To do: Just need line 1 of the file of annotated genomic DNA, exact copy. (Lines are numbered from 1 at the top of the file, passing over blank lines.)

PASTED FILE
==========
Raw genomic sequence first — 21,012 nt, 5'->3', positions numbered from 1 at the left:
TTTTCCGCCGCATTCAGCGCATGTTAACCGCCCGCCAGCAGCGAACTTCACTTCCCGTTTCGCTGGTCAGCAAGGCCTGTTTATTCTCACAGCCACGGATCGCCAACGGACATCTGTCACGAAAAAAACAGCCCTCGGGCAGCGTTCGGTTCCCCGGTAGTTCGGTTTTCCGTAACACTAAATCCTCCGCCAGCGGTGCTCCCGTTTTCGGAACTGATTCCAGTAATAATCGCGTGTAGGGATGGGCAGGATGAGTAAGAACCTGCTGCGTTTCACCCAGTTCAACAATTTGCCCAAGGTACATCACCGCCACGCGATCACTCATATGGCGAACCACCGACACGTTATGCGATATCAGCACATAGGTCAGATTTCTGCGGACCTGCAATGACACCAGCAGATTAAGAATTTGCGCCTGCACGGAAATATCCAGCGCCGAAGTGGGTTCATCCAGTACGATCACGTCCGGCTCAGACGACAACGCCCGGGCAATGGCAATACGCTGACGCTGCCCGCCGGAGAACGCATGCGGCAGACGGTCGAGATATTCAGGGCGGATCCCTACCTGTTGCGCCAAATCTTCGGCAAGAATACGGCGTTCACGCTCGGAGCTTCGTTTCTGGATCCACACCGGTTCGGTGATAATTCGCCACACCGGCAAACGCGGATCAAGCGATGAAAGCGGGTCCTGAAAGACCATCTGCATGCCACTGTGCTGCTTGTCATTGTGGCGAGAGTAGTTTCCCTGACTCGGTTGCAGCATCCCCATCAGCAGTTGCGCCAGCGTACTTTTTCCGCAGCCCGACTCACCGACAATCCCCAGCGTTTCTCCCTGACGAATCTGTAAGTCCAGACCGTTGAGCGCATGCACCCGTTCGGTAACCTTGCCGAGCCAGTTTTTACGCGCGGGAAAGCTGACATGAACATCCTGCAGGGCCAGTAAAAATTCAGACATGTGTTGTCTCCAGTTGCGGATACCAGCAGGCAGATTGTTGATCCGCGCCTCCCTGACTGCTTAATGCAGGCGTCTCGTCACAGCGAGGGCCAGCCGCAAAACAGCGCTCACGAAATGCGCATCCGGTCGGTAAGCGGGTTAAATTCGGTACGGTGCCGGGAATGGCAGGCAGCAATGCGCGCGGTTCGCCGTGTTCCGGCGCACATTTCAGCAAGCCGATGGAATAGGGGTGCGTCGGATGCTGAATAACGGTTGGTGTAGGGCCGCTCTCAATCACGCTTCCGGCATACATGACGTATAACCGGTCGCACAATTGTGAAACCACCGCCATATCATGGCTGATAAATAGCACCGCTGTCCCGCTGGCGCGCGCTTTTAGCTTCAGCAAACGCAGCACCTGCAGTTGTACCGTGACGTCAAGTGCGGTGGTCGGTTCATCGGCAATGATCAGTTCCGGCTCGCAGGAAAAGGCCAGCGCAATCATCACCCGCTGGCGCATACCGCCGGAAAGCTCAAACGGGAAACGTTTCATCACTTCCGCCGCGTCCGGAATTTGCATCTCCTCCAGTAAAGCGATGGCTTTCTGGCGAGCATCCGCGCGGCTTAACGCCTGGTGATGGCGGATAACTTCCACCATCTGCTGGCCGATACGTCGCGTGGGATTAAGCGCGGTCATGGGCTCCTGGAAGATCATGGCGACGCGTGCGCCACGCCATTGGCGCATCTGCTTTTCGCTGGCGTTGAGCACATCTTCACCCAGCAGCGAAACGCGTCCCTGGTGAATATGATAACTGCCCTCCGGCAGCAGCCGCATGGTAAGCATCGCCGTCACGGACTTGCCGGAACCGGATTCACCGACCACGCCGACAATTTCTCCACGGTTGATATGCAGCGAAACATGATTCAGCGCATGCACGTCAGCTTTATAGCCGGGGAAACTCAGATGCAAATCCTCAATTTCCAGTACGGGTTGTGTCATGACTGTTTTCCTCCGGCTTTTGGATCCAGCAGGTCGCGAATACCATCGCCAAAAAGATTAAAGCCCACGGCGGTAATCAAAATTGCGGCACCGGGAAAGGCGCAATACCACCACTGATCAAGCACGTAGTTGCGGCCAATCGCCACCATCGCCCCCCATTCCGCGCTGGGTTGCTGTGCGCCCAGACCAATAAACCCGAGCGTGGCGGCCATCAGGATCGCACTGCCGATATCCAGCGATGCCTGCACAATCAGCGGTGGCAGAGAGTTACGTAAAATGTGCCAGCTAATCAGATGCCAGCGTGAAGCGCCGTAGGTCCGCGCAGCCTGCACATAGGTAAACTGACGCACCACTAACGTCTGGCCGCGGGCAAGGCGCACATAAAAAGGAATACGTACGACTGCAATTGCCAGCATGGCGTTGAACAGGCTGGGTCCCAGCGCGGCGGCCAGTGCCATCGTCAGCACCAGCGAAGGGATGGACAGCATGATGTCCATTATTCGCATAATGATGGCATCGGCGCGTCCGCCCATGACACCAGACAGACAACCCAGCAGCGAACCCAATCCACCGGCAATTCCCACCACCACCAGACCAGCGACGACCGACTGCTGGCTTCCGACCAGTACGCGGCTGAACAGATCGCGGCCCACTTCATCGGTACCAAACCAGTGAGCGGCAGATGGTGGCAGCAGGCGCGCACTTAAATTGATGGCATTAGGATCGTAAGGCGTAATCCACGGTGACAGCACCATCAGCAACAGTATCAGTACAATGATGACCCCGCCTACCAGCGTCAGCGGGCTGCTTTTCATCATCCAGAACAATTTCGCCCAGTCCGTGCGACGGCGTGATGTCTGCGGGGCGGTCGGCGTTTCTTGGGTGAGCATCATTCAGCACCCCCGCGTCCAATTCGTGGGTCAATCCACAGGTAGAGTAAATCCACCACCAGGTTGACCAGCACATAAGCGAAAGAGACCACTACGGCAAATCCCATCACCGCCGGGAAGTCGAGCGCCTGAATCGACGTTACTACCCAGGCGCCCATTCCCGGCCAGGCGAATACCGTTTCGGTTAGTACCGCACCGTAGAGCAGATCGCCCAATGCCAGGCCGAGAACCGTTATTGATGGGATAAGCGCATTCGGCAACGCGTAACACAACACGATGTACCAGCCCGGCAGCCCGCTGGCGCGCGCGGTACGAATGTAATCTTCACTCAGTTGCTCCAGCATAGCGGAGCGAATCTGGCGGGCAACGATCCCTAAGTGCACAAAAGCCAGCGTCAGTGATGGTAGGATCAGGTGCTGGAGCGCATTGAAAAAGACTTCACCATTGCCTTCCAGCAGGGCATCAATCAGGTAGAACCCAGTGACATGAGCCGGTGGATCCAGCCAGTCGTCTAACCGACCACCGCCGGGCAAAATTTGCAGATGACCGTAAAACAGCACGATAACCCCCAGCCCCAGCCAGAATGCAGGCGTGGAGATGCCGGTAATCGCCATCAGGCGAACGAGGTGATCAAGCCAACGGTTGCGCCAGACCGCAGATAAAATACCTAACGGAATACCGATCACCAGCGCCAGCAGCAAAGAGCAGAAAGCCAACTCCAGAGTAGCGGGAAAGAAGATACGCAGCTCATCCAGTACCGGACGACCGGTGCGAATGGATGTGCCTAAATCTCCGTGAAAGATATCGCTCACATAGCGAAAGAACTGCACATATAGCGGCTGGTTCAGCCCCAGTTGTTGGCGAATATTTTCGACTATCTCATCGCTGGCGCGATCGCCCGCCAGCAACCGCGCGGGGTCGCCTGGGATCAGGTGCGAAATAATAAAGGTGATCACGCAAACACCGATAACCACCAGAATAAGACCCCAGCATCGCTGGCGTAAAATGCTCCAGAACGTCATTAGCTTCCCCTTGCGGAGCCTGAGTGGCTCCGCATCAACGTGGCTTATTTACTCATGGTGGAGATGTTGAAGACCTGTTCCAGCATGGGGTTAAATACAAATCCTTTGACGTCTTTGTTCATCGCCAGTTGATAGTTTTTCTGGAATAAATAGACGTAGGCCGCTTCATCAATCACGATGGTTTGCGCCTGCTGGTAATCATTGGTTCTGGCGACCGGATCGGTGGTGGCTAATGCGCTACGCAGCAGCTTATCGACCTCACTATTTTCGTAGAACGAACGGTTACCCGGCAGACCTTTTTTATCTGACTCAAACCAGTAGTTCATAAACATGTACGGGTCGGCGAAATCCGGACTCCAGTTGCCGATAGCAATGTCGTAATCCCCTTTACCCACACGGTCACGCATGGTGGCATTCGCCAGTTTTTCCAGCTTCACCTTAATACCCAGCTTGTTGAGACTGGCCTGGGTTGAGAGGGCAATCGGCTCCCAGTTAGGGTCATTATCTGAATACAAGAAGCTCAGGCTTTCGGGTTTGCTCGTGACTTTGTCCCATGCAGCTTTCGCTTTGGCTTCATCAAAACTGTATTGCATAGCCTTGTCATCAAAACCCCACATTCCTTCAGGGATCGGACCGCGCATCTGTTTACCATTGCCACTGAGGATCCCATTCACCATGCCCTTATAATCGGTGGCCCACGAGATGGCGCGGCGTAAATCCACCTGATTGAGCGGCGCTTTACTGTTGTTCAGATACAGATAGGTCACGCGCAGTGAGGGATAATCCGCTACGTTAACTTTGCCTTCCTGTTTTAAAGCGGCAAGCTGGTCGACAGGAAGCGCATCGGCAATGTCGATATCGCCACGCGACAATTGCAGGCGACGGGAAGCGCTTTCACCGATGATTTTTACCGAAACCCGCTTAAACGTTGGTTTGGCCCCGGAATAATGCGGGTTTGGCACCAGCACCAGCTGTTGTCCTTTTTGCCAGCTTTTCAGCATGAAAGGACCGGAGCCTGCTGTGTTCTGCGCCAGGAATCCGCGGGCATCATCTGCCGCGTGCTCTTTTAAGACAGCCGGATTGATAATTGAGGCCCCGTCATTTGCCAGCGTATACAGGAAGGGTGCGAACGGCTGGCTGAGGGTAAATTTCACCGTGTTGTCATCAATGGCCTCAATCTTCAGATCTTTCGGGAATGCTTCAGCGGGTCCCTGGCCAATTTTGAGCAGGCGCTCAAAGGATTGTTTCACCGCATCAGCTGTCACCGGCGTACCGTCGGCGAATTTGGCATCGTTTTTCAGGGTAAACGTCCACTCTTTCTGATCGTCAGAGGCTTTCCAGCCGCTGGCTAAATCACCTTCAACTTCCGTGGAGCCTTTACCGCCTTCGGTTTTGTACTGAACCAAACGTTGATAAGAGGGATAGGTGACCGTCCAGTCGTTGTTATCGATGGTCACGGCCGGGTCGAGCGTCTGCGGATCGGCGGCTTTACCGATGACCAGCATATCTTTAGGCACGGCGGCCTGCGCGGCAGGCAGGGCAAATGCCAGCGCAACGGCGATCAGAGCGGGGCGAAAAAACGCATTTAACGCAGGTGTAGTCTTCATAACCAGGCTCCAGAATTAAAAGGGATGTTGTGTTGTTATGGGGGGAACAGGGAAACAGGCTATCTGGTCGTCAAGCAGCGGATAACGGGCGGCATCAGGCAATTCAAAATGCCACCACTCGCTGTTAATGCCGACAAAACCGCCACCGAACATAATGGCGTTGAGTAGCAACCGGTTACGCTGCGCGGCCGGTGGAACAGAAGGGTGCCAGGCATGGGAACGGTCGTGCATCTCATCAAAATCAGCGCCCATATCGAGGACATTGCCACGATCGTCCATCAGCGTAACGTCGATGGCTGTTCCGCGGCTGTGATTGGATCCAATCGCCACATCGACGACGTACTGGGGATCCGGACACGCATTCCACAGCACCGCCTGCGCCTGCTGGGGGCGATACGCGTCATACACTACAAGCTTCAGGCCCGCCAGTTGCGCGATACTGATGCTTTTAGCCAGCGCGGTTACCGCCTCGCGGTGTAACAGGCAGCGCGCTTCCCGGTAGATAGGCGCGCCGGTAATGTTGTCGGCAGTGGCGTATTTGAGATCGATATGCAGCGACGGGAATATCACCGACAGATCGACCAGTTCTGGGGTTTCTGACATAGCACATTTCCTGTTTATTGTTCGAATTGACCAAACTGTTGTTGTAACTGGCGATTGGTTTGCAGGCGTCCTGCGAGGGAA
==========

Raw genomic sequence first — 21,012 nt, 5'->3', positions numbered from 1 at the left: